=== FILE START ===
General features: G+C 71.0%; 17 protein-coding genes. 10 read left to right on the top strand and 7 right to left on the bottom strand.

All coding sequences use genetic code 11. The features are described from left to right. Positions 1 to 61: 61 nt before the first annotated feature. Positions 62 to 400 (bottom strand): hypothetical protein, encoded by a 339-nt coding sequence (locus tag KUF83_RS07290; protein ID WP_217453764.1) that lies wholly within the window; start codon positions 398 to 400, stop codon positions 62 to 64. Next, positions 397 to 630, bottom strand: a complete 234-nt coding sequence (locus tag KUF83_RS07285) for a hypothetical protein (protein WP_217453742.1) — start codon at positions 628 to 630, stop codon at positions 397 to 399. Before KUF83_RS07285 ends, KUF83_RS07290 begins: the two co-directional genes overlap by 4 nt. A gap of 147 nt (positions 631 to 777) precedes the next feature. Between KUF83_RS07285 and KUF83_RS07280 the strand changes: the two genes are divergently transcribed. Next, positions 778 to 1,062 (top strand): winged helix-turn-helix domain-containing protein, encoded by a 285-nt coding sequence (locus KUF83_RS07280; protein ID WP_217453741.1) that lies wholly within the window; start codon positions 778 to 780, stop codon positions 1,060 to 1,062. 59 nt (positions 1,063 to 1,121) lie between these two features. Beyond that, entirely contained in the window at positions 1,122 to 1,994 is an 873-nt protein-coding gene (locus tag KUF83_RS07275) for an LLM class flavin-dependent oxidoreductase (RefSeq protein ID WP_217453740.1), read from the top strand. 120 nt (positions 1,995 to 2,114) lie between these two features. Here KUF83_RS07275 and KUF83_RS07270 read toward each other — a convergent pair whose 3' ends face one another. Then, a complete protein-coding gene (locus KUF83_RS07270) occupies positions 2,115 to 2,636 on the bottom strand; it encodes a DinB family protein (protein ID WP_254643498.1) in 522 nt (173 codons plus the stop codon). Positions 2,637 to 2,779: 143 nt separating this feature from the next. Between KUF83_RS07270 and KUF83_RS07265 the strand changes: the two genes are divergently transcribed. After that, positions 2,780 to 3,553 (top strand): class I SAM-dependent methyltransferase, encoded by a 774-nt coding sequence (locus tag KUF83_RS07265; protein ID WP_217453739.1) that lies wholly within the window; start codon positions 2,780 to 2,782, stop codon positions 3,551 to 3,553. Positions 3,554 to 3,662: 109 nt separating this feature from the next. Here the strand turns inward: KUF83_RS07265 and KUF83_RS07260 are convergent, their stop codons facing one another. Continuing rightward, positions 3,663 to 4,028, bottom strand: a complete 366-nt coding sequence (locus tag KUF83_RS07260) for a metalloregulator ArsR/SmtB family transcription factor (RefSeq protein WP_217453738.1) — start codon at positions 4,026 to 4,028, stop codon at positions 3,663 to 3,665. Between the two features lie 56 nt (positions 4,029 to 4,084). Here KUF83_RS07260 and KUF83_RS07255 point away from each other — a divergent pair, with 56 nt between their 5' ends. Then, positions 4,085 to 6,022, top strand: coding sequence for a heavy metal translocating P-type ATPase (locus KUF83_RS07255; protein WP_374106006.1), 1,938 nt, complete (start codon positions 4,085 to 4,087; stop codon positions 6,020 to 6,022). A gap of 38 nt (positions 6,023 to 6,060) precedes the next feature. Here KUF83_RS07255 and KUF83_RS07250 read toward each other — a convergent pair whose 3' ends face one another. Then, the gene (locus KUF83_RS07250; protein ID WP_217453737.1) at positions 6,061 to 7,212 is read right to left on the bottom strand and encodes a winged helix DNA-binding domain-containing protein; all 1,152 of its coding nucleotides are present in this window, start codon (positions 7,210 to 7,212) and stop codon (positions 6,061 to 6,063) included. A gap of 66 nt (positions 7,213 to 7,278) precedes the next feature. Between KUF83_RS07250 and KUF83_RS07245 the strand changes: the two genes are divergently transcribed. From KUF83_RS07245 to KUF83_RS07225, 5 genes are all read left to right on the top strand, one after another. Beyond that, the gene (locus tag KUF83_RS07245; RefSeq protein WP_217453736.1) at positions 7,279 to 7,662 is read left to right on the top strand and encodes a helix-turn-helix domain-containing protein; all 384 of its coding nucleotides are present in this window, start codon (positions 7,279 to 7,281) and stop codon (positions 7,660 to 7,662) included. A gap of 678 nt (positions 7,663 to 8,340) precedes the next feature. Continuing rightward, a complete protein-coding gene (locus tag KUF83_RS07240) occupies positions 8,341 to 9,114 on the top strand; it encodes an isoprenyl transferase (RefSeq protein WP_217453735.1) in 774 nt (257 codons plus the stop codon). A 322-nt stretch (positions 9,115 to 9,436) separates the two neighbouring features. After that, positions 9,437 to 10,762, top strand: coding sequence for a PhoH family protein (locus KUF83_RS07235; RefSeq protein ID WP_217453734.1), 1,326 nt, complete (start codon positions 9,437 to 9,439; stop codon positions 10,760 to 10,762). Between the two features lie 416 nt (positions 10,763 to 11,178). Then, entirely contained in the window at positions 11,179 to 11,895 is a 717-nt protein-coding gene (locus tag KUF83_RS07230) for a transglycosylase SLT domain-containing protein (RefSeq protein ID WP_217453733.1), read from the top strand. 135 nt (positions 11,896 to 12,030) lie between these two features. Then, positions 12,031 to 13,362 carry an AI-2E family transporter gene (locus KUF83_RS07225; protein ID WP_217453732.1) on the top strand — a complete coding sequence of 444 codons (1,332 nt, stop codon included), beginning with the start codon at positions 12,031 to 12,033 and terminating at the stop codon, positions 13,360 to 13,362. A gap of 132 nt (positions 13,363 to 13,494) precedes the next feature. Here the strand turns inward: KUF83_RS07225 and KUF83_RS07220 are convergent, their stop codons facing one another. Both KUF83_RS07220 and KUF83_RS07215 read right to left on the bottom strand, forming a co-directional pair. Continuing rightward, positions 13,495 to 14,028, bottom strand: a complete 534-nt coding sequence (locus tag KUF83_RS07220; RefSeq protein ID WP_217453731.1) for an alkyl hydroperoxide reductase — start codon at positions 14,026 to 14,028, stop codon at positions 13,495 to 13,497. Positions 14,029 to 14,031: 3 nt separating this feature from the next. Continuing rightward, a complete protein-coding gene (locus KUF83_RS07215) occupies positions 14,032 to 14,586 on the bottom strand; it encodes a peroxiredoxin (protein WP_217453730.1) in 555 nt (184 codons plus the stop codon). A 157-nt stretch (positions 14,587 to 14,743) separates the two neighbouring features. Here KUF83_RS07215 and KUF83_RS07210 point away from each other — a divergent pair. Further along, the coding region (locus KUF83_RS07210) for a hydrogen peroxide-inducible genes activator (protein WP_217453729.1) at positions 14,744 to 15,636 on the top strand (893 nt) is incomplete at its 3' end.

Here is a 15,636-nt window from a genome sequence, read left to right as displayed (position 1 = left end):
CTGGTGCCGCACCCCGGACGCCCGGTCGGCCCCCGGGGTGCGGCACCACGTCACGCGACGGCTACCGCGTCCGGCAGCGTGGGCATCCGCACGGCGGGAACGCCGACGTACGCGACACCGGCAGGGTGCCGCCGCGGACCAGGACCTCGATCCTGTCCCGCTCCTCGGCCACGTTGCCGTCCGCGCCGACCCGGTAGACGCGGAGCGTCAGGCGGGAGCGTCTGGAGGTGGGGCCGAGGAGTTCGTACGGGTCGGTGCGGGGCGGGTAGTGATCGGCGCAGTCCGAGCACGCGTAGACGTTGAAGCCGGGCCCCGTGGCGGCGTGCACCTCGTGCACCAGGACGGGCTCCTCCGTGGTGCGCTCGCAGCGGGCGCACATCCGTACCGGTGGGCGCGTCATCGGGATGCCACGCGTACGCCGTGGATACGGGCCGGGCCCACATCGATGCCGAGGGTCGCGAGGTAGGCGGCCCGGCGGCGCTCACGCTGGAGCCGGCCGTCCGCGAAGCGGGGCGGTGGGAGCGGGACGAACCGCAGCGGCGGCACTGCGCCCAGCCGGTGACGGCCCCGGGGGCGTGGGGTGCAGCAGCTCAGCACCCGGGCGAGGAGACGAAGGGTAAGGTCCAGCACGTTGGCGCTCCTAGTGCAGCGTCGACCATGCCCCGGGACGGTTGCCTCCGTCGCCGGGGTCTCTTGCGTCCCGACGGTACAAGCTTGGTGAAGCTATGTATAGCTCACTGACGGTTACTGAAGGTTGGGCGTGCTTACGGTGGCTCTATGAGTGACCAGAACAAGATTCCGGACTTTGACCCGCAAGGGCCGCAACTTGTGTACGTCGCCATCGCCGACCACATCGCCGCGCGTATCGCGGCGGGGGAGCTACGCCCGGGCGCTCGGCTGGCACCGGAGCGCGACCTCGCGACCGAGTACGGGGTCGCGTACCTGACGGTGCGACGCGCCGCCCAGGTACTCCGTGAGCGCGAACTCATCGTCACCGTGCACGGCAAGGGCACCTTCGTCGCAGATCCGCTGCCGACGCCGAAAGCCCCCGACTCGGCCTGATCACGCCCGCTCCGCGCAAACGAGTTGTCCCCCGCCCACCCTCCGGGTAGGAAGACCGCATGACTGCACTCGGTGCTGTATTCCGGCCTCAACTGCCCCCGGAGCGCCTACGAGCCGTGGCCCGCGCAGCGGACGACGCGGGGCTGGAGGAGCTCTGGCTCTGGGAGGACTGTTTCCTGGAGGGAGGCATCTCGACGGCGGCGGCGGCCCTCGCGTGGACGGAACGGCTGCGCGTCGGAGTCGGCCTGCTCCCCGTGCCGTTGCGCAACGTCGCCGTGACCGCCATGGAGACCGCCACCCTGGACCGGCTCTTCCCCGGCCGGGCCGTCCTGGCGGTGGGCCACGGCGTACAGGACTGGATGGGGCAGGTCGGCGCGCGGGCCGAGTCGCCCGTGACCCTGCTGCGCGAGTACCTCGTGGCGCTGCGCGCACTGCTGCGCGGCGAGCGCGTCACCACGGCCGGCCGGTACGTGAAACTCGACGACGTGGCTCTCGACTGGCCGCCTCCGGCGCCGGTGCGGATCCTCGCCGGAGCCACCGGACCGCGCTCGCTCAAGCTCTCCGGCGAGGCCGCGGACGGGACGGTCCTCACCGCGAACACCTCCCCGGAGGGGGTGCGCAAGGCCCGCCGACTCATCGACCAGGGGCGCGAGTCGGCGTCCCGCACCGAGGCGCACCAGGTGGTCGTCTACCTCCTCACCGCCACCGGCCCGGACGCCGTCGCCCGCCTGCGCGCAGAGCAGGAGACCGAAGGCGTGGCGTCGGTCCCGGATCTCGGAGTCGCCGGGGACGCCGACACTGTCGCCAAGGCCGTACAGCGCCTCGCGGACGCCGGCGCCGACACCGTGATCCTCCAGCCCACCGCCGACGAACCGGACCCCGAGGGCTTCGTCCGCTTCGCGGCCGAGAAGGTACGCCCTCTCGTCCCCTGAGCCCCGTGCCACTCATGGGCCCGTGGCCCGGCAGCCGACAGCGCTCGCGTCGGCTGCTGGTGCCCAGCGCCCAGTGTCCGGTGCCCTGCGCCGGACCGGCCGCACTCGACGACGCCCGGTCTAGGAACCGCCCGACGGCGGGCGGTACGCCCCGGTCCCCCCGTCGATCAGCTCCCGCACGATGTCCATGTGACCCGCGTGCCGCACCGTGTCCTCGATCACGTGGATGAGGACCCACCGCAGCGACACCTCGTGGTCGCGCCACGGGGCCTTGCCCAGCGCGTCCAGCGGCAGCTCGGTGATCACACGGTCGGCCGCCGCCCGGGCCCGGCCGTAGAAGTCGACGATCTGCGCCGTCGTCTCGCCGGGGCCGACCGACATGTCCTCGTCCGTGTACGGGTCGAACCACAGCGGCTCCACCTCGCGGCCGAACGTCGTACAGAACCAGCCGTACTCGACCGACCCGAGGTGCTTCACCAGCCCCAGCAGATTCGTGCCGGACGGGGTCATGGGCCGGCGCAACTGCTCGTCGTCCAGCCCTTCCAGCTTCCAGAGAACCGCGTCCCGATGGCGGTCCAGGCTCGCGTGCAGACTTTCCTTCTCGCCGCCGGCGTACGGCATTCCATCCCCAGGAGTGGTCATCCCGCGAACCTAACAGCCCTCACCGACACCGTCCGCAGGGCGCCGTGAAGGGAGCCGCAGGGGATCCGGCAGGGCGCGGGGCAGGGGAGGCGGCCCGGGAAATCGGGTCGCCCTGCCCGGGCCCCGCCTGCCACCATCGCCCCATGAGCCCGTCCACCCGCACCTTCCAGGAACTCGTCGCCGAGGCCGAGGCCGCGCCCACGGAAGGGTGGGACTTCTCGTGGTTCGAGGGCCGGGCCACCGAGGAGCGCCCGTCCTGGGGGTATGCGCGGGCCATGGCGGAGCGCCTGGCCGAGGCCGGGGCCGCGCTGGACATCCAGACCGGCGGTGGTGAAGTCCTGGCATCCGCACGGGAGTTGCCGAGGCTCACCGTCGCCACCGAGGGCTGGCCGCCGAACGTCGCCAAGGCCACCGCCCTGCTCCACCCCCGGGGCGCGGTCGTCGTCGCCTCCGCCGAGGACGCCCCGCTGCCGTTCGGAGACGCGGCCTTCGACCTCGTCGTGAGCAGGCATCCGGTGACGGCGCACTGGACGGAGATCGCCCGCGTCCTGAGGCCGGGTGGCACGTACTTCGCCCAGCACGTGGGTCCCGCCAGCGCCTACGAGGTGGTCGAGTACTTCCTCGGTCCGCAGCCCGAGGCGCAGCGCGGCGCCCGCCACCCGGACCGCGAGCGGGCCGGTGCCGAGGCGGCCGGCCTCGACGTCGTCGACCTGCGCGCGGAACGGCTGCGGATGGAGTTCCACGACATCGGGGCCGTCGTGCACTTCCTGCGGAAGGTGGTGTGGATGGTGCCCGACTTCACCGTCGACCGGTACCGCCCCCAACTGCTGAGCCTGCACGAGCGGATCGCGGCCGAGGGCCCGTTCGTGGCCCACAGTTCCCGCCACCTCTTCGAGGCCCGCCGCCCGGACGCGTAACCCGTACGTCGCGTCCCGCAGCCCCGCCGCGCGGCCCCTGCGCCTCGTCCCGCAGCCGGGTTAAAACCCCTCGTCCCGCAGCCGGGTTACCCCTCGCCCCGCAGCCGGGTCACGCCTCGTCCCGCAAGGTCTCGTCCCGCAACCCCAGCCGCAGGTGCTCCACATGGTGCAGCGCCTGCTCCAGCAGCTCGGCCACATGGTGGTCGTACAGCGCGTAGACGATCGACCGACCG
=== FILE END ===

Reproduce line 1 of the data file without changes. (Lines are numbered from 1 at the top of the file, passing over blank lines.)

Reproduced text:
General features: G+C 71.0%; 17 protein-coding genes. 10 read left to right on the top strand and 7 right to left on the bottom strand.